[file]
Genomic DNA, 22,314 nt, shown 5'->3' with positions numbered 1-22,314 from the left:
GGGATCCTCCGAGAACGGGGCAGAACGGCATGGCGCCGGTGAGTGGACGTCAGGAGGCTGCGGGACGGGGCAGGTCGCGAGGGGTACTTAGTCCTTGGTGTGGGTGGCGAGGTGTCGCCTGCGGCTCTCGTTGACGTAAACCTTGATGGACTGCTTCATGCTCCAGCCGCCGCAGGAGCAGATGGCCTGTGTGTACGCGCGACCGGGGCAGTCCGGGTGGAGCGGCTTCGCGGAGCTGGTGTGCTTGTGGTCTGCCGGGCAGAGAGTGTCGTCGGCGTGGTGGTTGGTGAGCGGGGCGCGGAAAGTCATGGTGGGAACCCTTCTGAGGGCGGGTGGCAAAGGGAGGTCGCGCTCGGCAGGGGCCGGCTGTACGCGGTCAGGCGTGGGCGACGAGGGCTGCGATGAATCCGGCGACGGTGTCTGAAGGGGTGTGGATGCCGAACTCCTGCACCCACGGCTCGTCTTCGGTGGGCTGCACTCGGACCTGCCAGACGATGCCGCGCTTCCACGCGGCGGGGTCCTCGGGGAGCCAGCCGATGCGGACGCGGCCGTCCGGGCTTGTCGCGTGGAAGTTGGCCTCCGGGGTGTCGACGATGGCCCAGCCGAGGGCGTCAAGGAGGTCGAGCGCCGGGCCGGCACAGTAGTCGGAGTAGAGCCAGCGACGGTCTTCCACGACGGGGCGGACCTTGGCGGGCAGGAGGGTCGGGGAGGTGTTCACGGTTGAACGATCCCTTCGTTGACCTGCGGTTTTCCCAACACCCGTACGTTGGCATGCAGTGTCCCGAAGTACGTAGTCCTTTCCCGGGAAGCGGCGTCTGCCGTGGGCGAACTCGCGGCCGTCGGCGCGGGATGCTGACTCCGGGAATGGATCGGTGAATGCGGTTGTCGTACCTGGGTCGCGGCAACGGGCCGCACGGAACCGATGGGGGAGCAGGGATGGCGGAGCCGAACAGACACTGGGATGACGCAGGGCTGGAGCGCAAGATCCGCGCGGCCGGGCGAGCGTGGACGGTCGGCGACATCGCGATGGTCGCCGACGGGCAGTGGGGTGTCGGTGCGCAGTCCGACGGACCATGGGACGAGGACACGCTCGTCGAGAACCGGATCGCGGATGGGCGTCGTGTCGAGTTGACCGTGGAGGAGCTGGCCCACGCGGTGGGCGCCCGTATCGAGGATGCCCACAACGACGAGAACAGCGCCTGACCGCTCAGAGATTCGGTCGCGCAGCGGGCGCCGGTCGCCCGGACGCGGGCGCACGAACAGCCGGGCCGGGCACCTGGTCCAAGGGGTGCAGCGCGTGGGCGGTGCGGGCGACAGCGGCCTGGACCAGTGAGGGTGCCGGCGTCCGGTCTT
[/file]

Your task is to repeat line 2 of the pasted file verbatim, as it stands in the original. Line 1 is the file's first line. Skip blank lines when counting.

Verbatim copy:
GGGATCCTCCGAGAACGGGGCAGAACGGCATGGCGCCGGTGAGTGGACGTCAGGAGGCTGCGGGACGGGGCAGGTCGCGAGGGGTACTTAGTCCTTGGTGTGGGTGGCGAGGTGTCGCCTGCGGCTCTCGTTGACGTAAACCTTGATGGACTGCTTCATGCTCCAGCCGCCGCAGGAGCAGATGGCCTGTGTGTACGCGCGACCGGGGCAGTCCGGGTGGAGCGGCTTCGCGGAGCTGGTGTGCTTGTGGTCTGCCGGGCAGAGAGTGTCGTCGGCGTGGTGGTTGGTGAGCGGGGCGCGGAAAGTCATGGTGGGAACCCTTCTGAGGGCGGGTGGCAAAGGGAGGTCGCGCTCGGCAGGGGCCGGCTGTACGCGGTCAGGCGTGGGCGACGAGGGCTGCGATGAATCCGGCGACGGTGTCTGAAGGGGTGTGGATGCCGAACTCCTGCACCCACGGCTCGTCTTCGGTGGGCTGCACTCGGACCTGCCAGACGATGCCGCGCTTCCACGCGGCGGGGTCCTCGGGGAGCCAGCCGATGCGGACGCGGCCGTCCGGGCTTGTCGCGTGGAAGTTGGCCTCCGGGGTGTCGACGATGGCCCAGCCGAGGGCGTCAAGGAGGTCGAGCGCCGGGCCGGCACAGTAGTCGGAGTAGAGCCAGCGACGGTCTTCCACGACGGGGCGGACCTTGGCGGGCAGGAGGGTCGGGGAGGTGTTCACGGTTGAACGATCCCTTCGTTGACCTGCGGTTTTCCCAACACCCGTACGTTGGCATGCAGTGTCCCGAAGTACGTAGTCCTTTCCCGGGAAGCGGCGTCTGCCGTGGGCGAACTCGCGGCCGTCGGCGCGGGATGCTGACTCCGGGAATGGATCGGTGAATGCGGTTGTCGTACCTGGGTCGCGGCAACGGGCCGCACGGAACCGATGGGGGAGCAGGGATGGCGGAGCCGAACAGACACTGGGATGACGCAGGGCTGGAGCGCAAGATCCGCGCGGCCGGGCGAGCGTGGACGGTCGGCGACATCGCGATGGTCGCCGACGGGCAGTGGGGTGTCGGTGCGCAGTCCGACGGACCATGGGACGAGGACACGCTCGTCGAGAACCGGATCGCGGATGGGCGTCGTGTCGAGTTGACCGTGGAGGAGCTGGCCCACGCGGTGGGCGCCCGTATCGAGGATGCCCACAACGACGAGAACAGCGCCTGACCGCTCAGAGATTCGGTCGCGCAGCGGGCGCCGGTCGCCCGGACGCGGGCGCACGAACAGCCGGGCCGGGCACCTGGTCCAAGGGGTGCAGCGCGTGGGCGGTGCGGGCGACAGCGGCCTGGACCAGTGAGGGTGCCGGCGTCCGGTCTT